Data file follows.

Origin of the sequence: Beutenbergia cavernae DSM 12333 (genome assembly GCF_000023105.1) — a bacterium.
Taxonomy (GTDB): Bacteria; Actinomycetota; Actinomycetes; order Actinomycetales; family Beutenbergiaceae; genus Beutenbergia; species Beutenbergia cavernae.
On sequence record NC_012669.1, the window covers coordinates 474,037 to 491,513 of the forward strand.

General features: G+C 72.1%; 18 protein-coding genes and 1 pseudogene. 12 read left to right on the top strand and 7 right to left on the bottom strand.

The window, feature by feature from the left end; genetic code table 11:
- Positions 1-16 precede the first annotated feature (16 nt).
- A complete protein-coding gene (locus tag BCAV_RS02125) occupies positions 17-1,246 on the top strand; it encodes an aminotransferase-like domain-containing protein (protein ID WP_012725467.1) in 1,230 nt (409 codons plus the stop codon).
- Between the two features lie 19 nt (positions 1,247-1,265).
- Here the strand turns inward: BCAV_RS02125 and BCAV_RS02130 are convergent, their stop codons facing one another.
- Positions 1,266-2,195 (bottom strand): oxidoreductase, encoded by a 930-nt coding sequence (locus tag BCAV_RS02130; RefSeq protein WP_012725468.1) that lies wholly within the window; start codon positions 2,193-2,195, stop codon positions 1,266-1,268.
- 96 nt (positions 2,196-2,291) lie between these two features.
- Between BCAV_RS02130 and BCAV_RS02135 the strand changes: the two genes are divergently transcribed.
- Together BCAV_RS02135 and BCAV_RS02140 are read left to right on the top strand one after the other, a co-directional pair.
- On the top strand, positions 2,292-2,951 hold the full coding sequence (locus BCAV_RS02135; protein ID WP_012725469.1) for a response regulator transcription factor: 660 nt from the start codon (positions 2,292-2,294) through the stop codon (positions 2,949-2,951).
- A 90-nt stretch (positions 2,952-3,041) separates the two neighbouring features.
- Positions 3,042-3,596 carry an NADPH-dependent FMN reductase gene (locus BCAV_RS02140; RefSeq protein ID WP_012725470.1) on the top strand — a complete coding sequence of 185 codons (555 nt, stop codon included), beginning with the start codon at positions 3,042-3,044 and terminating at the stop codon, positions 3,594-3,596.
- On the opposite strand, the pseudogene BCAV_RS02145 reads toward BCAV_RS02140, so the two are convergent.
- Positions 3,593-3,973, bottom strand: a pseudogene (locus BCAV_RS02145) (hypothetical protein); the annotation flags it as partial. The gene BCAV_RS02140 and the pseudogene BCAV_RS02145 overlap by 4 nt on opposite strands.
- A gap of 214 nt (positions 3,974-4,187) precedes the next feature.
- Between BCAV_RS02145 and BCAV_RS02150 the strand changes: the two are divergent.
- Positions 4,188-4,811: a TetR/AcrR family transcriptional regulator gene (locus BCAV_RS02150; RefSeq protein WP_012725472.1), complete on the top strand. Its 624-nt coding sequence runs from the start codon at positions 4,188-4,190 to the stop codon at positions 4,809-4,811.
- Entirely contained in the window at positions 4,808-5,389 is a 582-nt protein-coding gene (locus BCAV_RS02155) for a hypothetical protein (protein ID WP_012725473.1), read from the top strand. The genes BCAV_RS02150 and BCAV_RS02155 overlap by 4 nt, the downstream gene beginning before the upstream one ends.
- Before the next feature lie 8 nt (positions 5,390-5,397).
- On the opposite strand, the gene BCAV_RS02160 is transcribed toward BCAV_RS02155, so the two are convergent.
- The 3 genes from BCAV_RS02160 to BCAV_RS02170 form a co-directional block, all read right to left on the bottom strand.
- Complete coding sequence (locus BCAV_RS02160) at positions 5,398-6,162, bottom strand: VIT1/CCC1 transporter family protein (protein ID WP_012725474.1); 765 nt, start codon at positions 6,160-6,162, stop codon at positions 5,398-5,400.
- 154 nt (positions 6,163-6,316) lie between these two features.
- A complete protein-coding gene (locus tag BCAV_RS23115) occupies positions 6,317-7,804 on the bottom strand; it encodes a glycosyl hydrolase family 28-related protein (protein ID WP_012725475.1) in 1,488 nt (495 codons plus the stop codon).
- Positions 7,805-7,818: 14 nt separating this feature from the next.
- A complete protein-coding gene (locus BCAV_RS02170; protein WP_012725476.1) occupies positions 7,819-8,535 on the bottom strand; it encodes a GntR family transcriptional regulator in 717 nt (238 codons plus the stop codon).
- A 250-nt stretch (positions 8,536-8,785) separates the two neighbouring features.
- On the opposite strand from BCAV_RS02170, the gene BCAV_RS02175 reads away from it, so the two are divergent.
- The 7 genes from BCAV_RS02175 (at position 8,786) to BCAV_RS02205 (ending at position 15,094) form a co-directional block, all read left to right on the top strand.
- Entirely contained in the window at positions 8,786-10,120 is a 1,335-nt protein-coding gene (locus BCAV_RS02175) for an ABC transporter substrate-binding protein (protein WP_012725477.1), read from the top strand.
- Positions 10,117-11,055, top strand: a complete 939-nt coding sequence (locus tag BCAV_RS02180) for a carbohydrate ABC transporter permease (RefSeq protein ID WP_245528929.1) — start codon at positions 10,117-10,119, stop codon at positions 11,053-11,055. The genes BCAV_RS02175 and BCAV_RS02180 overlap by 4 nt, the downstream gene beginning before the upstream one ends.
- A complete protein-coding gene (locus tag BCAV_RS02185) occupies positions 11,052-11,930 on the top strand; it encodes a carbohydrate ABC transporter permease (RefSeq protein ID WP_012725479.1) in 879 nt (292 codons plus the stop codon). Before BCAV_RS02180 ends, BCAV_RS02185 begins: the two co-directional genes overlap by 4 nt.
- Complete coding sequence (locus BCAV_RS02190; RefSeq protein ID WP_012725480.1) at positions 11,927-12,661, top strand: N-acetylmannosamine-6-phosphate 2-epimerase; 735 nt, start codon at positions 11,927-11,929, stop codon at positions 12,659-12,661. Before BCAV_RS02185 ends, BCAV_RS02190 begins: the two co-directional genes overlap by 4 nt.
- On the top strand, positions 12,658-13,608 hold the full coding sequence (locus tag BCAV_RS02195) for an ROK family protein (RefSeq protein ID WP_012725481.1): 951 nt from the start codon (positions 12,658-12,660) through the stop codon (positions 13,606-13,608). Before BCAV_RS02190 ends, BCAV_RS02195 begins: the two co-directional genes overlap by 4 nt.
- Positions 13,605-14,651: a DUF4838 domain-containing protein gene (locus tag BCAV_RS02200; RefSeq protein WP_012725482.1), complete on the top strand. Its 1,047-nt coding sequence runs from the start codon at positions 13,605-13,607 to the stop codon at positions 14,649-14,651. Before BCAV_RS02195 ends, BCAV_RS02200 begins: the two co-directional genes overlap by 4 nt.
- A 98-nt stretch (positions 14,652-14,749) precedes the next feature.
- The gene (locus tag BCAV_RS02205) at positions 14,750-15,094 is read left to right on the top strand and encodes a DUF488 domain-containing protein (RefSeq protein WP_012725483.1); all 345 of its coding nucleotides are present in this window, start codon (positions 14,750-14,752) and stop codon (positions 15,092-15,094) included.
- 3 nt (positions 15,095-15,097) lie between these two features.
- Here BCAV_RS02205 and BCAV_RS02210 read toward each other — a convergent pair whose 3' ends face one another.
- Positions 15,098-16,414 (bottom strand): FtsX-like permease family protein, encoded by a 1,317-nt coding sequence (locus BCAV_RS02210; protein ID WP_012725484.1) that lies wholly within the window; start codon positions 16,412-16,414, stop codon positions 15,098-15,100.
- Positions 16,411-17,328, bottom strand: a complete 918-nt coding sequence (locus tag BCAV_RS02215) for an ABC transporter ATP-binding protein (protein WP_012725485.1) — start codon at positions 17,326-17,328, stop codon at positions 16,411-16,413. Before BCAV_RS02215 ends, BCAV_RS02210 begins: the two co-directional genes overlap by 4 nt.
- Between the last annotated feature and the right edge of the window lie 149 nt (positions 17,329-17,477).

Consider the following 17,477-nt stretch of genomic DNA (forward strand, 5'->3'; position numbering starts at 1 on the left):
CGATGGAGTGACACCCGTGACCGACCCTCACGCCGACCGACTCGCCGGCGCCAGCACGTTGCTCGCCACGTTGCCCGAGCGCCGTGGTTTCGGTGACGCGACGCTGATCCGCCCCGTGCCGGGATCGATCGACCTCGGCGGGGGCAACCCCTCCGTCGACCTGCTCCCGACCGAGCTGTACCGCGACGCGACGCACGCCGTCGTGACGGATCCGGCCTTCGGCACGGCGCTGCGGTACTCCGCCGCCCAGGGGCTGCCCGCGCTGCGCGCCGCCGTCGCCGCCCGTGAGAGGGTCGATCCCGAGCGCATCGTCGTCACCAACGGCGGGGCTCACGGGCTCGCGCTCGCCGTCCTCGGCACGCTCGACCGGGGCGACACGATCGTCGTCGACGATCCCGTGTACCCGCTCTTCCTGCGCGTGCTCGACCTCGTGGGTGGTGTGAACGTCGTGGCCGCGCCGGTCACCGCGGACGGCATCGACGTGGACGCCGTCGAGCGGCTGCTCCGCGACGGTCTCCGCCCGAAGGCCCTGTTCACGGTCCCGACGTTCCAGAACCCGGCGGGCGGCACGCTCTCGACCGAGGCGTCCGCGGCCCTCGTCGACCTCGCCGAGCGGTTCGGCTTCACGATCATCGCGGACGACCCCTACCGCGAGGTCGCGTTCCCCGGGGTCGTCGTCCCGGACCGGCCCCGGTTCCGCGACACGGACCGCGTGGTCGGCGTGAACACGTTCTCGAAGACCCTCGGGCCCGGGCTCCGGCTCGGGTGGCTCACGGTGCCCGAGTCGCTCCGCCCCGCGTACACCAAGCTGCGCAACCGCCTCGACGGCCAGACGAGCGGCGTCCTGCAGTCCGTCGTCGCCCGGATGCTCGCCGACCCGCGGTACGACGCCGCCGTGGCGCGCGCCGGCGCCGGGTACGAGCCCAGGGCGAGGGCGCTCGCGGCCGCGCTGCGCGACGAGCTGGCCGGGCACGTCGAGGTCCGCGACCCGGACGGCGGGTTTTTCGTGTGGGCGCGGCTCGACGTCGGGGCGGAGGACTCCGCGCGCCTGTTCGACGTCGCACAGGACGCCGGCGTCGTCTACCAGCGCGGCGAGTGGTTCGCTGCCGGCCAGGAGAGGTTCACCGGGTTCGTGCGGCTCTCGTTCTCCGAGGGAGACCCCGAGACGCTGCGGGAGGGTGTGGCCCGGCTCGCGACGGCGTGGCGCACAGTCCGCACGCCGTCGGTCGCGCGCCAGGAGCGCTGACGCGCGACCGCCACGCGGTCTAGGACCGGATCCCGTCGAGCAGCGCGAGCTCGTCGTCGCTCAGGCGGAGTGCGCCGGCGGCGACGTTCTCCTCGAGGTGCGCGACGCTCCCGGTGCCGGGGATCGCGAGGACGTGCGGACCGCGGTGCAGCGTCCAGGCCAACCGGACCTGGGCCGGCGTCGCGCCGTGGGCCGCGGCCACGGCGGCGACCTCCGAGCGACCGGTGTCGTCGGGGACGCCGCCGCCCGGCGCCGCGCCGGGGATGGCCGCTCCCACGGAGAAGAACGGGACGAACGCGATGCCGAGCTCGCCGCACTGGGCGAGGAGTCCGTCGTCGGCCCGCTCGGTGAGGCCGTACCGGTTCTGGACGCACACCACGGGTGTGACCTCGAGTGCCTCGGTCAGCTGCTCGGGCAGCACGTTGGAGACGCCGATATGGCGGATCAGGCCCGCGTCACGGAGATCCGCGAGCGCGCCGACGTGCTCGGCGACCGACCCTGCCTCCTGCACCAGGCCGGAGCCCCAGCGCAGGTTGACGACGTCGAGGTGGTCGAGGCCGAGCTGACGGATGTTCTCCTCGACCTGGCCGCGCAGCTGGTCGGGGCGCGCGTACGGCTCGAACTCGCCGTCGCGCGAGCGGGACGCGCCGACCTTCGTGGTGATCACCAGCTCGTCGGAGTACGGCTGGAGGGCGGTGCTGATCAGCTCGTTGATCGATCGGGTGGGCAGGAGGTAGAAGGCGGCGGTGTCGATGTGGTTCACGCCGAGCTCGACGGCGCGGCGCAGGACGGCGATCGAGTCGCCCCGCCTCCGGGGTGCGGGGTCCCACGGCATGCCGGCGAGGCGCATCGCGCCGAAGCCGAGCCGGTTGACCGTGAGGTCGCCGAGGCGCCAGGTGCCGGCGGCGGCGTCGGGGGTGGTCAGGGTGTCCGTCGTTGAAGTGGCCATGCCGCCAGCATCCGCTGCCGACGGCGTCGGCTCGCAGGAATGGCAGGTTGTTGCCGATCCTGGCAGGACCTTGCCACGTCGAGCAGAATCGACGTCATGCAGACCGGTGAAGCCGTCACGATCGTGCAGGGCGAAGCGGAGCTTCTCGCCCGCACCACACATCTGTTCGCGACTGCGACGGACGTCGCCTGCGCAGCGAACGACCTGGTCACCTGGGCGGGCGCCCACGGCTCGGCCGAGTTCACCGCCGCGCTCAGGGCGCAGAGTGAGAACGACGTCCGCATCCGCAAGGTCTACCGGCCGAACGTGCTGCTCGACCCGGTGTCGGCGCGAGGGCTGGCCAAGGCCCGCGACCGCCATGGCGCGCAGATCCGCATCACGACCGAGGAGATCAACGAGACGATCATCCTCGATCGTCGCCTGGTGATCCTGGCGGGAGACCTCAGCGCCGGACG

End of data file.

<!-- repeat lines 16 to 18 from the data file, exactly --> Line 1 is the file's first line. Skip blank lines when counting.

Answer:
- Positions 3,042-3,596 carry an NADPH-dependent FMN reductase gene (locus BCAV_RS02140; RefSeq protein ID WP_012725470.1) on the top strand — a complete coding sequence of 185 codons (555 nt, stop codon included), beginning with the start codon at positions 3,042-3,044 and terminating at the stop codon, positions 3,594-3,596.
- On the opposite strand, the pseudogene BCAV_RS02145 reads toward BCAV_RS02140, so the two are convergent.
- Positions 3,593-3,973, bottom strand: a pseudogene (locus BCAV_RS02145) (hypothetical protein); the annotation flags it as partial. The gene BCAV_RS02140 and the pseudogene BCAV_RS02145 overlap by 4 nt on opposite strands.